The Importance of Choosing the Right Person from the Applicant Pool
As graduates from universities and colleges enter the workforce, the student and society should expect that the performance rating of the students will vary between individuals. The student needs to know and understand what best suits them when they leave the “learning world” and enter the world of practice. The corporate, government and social sectors also need information on which to base hiring/appointments.
A hiring mistake is costly to both parties both in terms of direct costs and opportunity costs. Hence the importance of choosing the right person from the applicant pool. Marks alone do not provide a sufficiently rich picture of the individuals because academic scores lack assessment of the “soft skills” or non-cognitive skills. Previous work experience and interviews are used to further qualify candidates. Previous work experience as a qualifier usually selects for those who have had work in the specific field and so is limiting. Interviews tend to be unstructured and highly subjective. One key indicator of role fit and can be the prime differentiator between success and failure are the Soft Skills.
The Oxford Dictionary defines soft skills as personal attributes that enable someone to interact effectively and harmoniously with other people. The enabling attributes would certainly include and/or subsume: responsibility; ethical & moral judgement; communication skills, management skills, problem solving skills, self-awareness, team work and ability at conflict resolution.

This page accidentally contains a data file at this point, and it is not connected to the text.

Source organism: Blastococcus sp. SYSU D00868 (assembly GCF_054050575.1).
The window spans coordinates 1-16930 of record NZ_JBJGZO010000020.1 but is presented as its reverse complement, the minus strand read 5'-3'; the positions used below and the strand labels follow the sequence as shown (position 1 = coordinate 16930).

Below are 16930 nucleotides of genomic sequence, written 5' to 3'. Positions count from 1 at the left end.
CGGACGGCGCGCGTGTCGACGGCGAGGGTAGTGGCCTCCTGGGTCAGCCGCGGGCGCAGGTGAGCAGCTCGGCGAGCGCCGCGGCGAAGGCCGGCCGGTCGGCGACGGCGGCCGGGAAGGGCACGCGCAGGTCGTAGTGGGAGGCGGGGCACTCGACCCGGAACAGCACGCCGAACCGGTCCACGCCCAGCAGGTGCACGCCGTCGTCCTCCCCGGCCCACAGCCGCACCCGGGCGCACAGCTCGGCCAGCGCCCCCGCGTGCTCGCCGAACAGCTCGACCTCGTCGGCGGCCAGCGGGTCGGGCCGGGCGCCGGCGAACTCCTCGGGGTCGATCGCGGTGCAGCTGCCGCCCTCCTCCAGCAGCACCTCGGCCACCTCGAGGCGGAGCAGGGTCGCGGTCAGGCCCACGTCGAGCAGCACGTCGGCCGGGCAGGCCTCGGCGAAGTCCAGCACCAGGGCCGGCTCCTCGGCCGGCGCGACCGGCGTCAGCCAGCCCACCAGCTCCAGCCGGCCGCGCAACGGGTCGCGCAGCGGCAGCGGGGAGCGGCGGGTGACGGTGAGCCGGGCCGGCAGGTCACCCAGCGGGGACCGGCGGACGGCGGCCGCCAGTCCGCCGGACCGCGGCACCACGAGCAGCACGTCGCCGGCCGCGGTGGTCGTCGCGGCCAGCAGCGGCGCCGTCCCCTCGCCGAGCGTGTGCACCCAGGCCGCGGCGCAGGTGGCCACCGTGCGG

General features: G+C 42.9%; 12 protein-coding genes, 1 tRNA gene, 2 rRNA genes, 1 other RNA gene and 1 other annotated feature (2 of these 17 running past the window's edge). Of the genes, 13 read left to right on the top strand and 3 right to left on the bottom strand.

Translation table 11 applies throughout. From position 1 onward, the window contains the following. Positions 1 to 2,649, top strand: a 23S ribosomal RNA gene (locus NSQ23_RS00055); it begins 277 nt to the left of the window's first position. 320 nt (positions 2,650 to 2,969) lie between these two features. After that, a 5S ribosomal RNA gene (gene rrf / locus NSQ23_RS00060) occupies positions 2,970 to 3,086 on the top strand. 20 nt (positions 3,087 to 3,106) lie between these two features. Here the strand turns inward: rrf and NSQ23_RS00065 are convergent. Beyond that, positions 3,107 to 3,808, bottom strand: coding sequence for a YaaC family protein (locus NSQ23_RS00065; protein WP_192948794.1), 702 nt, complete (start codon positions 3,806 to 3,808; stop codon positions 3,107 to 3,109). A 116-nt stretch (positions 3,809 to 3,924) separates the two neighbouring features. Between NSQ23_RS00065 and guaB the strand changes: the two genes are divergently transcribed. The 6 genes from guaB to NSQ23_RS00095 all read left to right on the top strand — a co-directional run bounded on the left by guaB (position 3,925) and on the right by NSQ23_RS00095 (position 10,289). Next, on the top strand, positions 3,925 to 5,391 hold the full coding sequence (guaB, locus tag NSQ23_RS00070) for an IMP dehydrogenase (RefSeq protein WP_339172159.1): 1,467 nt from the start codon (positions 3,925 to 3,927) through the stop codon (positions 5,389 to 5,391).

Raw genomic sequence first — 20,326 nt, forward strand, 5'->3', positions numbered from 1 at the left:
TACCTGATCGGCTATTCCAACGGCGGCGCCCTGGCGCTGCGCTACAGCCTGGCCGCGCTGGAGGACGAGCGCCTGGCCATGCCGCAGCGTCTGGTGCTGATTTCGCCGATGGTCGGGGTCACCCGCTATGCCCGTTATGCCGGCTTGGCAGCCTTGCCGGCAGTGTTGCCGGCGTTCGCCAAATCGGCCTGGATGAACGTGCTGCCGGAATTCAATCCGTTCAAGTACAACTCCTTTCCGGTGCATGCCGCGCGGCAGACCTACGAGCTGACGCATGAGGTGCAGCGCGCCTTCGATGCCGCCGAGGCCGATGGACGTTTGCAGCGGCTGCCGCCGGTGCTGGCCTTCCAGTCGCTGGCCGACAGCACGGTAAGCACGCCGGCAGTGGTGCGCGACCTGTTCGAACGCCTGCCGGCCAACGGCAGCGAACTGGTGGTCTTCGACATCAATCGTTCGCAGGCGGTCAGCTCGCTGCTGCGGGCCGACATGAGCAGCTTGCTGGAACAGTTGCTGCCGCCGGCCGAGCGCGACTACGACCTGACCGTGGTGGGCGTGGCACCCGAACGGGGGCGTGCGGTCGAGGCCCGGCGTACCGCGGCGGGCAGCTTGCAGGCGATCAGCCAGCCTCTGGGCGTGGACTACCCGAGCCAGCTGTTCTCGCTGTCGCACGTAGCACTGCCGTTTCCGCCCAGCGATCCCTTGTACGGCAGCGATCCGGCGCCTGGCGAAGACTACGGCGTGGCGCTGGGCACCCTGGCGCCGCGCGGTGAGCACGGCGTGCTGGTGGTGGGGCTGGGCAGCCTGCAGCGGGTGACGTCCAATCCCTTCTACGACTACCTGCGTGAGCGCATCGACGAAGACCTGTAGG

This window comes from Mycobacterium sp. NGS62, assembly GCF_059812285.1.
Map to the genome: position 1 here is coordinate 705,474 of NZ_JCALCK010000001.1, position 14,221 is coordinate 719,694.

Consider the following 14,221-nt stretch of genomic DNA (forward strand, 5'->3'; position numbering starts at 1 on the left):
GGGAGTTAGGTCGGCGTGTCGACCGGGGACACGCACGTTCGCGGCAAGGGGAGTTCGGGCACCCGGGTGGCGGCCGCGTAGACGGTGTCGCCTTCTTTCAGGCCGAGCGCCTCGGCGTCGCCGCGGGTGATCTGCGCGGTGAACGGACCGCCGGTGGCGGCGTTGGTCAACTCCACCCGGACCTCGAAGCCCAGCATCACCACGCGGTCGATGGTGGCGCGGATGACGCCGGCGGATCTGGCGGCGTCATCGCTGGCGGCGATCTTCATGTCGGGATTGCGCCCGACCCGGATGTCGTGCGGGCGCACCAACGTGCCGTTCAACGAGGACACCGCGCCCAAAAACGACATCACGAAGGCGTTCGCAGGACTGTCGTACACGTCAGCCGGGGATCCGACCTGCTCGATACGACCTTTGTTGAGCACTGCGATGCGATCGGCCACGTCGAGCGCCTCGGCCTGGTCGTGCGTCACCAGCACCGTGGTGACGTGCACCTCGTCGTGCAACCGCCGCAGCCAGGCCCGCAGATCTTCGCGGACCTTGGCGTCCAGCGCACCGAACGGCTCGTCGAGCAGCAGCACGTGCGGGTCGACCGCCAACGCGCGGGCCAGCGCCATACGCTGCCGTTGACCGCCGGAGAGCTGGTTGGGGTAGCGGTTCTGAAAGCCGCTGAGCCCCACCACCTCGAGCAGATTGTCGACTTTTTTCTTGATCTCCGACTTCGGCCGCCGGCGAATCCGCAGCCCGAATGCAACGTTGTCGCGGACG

The importance of soft skills is becoming increasingly recognized in the health professions and indeed in many other professions and occupations. Perhaps the most dramatic example of an institution that stresses the importance of the soft skills is, the Royal Navy. Her Majesty’s Navy has been in operation over centuries and one has the hardest outcome measures “runs on soft skill” in its management.
Clearly there is a need to assess these skills at some point (or several points) in the academic process and in the workforce. Fortunately, there is a method for doing so. Using the choke point of admissions, professional schools in the health sciences adopted the multiple mini-interview (MMI) to assess non-cognitive skills. The MMI predicts performance of the professional program (e.g. medical) graduates in the soft skills domain on the licensing exams that occur 4-5 years after admissions to medical school. The technique is also commercially available from Prospecthrmmi making it easy to institute the technique in any organization that wishes to consider high quality soft skills as an important selection measure in education and the workforce.
Improving the success rate of new hires in general will improve the performance of organizations and reduce the costs associated with the wrong hires.